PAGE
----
DuPont's first grocery in 45 years now open for business

Staff writerOctober 15, 2013 

The people of DuPont, quipped Mayor Michael Grayum Tuesday morning, have been wanting a grocery store  since "the Beatles were performing on 'The Ed Sullivan Show.'"

At 8 a.m. Tuesday, they were wanting no more. The mayor's remarks came at the grand opening of the DuPont General Store, the first grocery to open in that southern Pierce County town of 9,800 residents in 45 years.

The ceremony and the store's opening drew a crowd of more than 100 DuPont residents many of whom said they had been waiting for years for a grocery to open in the former company town.

Among them was Karen Ferguson, who modified her daily four-mile morning walk to include a visit to DuPont's newest retailer.

"We've been hoping for years that a grocer would open in DuPont," said Ferguson, a local resident since 2008. "This is going to be great."

The store was the brainchild of serial entrepreneur Sandy Ikemeier, a businesswoman with ownership of an espresso stand and a fitness gym in her resume.  Ikemeier also worked for three years at Anderson Island's general store, giving her insight into what residents of an isolated community need in the way of provisions.

Although DuPont sits adjacent to Interstate 5, it is cut off from other commercial areas by the Nisqually Delta, Puget Sound and Joint Base Lewis-McChord.

Residents have had to travel 7 miles either to Lacey or Lakewood to buy groceries. The 40 percent of the community with military ties could shop at the base commissary, but that involved entering the base, navigating to the military stores and often waiting in line for checkout.

DuPont formerly was a company town founded by chemical maker DuPont Co. in 1906 as an isolated site for explosives manufacturing.  That plant closed in 1976, said Lee McDonald of the DuPont Historical Society. 

Weyerhaeuser Co. acquired the former plant site that year with the idea of siting industrial plants on the acreage. When local opposition surfaced, Weyerhaeuser changed its focus to creating a planned residential and business community there.

Gary Springer and his wife, Angie, were among the first to tour the DuPont General Store.  Gary Springer is retired from the Air Force, so the family can shop at the commissary on base.

But Springer said the convenience of the new store means they'll likely be customers frequently.

Mayor Grayum said that over the last several years he has met with numerous grocery chain executives about adding a store in DuPont.  One common theme among those executives was competition from the commissary.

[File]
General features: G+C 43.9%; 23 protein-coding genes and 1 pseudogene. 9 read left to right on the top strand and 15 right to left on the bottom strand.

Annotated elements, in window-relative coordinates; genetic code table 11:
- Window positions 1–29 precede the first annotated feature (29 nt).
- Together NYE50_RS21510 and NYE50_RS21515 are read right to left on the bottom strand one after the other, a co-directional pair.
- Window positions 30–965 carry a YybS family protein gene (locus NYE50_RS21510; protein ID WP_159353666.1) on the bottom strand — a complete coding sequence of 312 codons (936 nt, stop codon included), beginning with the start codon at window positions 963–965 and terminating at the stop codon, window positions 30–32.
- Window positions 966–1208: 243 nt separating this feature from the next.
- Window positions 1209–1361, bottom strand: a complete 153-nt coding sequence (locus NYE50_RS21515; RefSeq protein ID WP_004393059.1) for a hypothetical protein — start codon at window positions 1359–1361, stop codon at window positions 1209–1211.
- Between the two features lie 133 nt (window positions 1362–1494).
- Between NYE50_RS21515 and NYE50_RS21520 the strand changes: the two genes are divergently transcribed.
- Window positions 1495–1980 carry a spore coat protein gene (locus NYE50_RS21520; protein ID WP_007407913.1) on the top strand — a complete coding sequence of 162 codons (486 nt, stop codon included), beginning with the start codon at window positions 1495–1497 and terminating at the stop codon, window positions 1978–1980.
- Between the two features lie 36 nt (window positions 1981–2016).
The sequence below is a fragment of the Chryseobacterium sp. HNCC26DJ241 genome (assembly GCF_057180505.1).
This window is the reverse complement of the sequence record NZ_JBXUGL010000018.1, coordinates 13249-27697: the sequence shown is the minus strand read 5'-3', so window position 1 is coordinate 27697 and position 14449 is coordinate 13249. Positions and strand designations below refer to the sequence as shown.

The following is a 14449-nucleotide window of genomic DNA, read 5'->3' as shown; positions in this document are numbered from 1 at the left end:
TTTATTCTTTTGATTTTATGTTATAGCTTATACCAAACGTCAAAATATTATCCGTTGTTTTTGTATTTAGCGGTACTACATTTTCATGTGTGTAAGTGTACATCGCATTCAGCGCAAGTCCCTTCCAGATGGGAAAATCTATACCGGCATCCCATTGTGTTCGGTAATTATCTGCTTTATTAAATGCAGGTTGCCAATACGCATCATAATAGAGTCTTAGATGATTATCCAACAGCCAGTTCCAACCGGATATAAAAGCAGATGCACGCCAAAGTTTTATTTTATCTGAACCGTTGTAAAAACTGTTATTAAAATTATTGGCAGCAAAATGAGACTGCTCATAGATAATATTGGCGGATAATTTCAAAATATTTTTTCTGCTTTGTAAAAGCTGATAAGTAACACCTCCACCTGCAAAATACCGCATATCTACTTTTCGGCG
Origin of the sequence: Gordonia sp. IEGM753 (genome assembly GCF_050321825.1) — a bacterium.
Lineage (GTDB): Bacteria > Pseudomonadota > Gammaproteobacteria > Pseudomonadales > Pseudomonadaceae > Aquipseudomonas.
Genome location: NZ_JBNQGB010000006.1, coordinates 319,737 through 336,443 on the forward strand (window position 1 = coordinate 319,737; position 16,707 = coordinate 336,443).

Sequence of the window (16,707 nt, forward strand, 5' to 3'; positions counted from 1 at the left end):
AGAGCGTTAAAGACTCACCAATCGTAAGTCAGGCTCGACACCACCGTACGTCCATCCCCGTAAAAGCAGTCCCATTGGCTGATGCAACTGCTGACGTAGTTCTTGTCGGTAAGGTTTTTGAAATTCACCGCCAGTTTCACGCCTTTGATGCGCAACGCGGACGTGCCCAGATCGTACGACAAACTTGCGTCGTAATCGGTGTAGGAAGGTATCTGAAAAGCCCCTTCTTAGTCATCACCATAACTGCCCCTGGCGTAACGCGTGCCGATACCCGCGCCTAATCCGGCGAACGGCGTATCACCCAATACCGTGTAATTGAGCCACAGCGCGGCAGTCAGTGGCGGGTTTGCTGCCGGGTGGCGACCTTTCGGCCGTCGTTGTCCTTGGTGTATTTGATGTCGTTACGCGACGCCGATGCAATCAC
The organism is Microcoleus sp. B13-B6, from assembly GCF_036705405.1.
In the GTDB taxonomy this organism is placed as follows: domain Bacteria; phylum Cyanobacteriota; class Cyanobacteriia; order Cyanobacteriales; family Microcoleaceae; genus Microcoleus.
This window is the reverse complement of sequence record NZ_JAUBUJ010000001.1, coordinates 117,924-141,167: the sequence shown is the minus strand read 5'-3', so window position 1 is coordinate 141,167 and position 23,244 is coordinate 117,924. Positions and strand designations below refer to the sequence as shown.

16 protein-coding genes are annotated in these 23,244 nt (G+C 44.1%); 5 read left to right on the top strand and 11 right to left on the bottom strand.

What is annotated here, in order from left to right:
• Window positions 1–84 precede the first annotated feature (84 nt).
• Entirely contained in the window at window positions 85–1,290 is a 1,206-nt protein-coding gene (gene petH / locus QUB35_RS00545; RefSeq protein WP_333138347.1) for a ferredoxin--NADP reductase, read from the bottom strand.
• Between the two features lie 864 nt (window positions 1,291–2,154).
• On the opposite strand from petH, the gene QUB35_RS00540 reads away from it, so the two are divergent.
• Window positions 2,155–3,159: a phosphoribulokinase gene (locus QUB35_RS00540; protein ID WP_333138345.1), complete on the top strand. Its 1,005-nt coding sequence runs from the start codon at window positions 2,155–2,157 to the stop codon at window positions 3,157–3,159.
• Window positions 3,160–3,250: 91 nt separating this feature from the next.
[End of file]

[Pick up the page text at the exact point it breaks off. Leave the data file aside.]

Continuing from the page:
He told them even though the town has a large military population, the need for a grocery was a strong.

"I was eating lunch with some grocery people one day," he recalled. "They raised the commissary issue. I turned to the table of people eating next to us.

"I asked all who had military connections to raise their hands. All did," he said. "I then asked them what they wanted most in DuPont. They unanimously said 'a grocery store'."

The depth of that desire was illustrated at Tuesday's opening by Notty Bergene, a retired military command sergeant major who had volunteered to help setting up the store for three days without pay.

"I just came here to bless the store and their effort," said the 13-year DuPont resident.  "It's something DuPont has needed for a long time. I want them to succeed."

The DuPont General Store's opening came a day after one of the town's larger employers, Intel Corp. announced it will sell its facility there and reduce its staff from 690 to 310 personnel in DuPont.

Ikemeier said she's not discouraged by the Intel News. 

The town is large enough, she said, that there will still be plenty of business for her store.

"I'm not the least bit worried about it," she said.

The store owner has hired 22-people to staff the 3,000-square-foot store and its commercial kitchen where they bake bread and make deli items.

The store in located in the town's DuPont Station development on the bottom floor of the America's Credit Union building. The initial store hours will be 8 a.m. to 9 p.m.  Ikemeier said those hours will be lengthened if there is demand.

 

 

 

 

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